Mensah: Help to Restore Workers’ Sense of Financial Security
As we begin to take stock of the damage caused by the financial crisis, one thing is clear: The American workers’ sense of financial security has been dealt a devastating blow.
For many workers, job loss has led to lost benefits, foreclosed properties and an inability to provide for their families. For many more, modest retirement nest eggs, accumulated over years of saving and investing, have disappeared almost overnight, leaving their prospects for a secure retirement dim. No matter where you look, it is hard to not see the drastic toll the past 18 months have taken on the financial security of the American family.
Yet the current economic downturn has also exposed an inconvenient truth about Americans’ financial security — one that has been lurking in the shadows for years.
Financial Insecurity: A Chronic Condition
The financial security of many Americans was living on borrowed time — and borrowed money. For decades, the United States has not been a nation of savers. Although the recent onset of financial insecurity might seem sudden, it is not surprising.
The root of the problem is an American system for saving and investing that poorly serves many American workers. Disproportionate tax incentives for those in higher income brackets benefit individuals who would save even without the government’s helping hand. Moreover, the existing savings system is a confusing patchwork of savings plans, far too complex for easy, universal use.
Research has documented a “wealth gap— that points to an extremely uneven distribution of assets in America today, with the majority of wealth being held in the top income quartile of the population. A closer look at the data also reveals an “investment gap— between lower- and higher-income savers, which adversely affects both the long-term financial security and financial opportunity of lower-income savers. Shockingly, it is estimated that one in four Americans do not even have a simple checking account, let alone a retirement or savings account.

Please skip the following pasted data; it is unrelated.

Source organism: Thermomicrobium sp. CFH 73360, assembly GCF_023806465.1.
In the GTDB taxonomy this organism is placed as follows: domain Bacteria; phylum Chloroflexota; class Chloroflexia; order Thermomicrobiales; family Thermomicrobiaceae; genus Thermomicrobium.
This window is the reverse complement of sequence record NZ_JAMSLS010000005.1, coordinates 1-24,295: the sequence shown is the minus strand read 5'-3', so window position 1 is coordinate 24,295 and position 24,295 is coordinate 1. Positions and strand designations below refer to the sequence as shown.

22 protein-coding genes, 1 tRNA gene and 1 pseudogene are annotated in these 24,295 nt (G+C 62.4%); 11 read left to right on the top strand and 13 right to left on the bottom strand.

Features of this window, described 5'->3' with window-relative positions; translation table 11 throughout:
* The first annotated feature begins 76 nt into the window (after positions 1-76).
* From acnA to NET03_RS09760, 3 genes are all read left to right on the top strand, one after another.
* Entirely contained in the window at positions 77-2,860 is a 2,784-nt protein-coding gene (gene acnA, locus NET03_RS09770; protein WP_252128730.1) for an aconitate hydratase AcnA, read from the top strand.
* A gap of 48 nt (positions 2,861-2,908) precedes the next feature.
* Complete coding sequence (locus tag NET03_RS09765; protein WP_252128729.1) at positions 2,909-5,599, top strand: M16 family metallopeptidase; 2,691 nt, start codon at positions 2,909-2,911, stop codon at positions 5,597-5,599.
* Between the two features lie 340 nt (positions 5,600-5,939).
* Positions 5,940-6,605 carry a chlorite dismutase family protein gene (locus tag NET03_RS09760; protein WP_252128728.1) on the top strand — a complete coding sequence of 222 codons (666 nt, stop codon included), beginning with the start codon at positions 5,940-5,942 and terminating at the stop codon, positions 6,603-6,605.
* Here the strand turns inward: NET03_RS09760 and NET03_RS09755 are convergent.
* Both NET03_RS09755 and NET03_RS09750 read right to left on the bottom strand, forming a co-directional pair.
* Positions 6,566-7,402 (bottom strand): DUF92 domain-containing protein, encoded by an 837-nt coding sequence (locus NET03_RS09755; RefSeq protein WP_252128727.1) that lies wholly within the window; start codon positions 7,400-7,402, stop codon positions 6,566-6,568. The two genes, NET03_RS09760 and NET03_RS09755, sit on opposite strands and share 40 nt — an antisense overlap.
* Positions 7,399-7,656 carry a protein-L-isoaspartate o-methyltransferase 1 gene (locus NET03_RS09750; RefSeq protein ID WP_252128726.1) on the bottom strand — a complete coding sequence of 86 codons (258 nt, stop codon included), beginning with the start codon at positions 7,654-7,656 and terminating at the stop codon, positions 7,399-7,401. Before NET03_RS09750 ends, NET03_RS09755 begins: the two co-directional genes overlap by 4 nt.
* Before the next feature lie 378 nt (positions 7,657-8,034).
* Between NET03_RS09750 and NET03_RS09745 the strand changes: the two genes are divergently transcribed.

More and more working families have been left behind, without the financial tools or know-how to save and build the wealth that will increase their financial security.
Savings for America and the American Worker
In my 13 years at the Ford Foundation, I was privileged to support strategies that were able to move forward people and places that were economically struggling. I came to see the power of strategies that helped individuals step up the economic ladder to a higher rung of prosperity and opportunity. I saw the power of helping people save money, with these savings doubled or tripled with matching money, so that they could afford a down payment on a first home, pay for college-level training, purchase vital business assets or secure their first retirement account. These assets offered a new layer of financial security to wage income. These assets were a true step up to a better paying job, to more earnings from a business or to a future way to finance long-term needs.
Exploring these links between individual savings, matching incentives and simplified financial tools has been the mission of the Aspen Initiative on Financial Security for the past six years. And for good reason.
Saving is key for the long-term economic health of the American worker. On the individual level, it is the accumulation of savings and assets that fosters household financial stability, creates economic mobility and provides the ladders of opportunity for individuals to climb into and remain a part of the middle class. Research has shown that families with greater assets tend to own homes in better neighborhoods for longer periods of time, affording children better and more consistent educational opportunities and resources. Higher levels of assets have also been shown to promote self-confidence, self-sufficiency and civic engagement.
In macroeconomic terms, without saving, there is no domestic money for domestic businesses to borrow and invest, to increase capital, and at the end of the day to increase productivity — all of which, in turn, lead to more job opportunities, higher wages and higher standards of living.
Current market conditions run the risk of driving savers out of the equity markets for years. Assuring consumer confidence in investing again, structuring a universal, simple system of saving that is more inclusive, secure and fair, and creating the proper incentives to elicit better saving behavior has never been more important, both for individuals and the economic health of our country.
It is now time to reinvent our savings system. We need a renewed focus on where the money goes and how the money grows. We at Aspen IFS believe that a new system of saving is needed that delivers on five guiding objectives: 1) Lifelong; 2) Universal; 3) Simple; 4) Incentivized; and 5) Widely Marketed. Fundamental reform will solve the root causes of our financial insecurity by providing us with easy, robust, safe financial savings plans that build financial security beginning at birth.
If we do not address the American work force’s financial insecurity, the future economic health of the United States itself is in jeopardy.
Lisa Mensah is executive director of the Aspen Institute Initiative on Financial Security.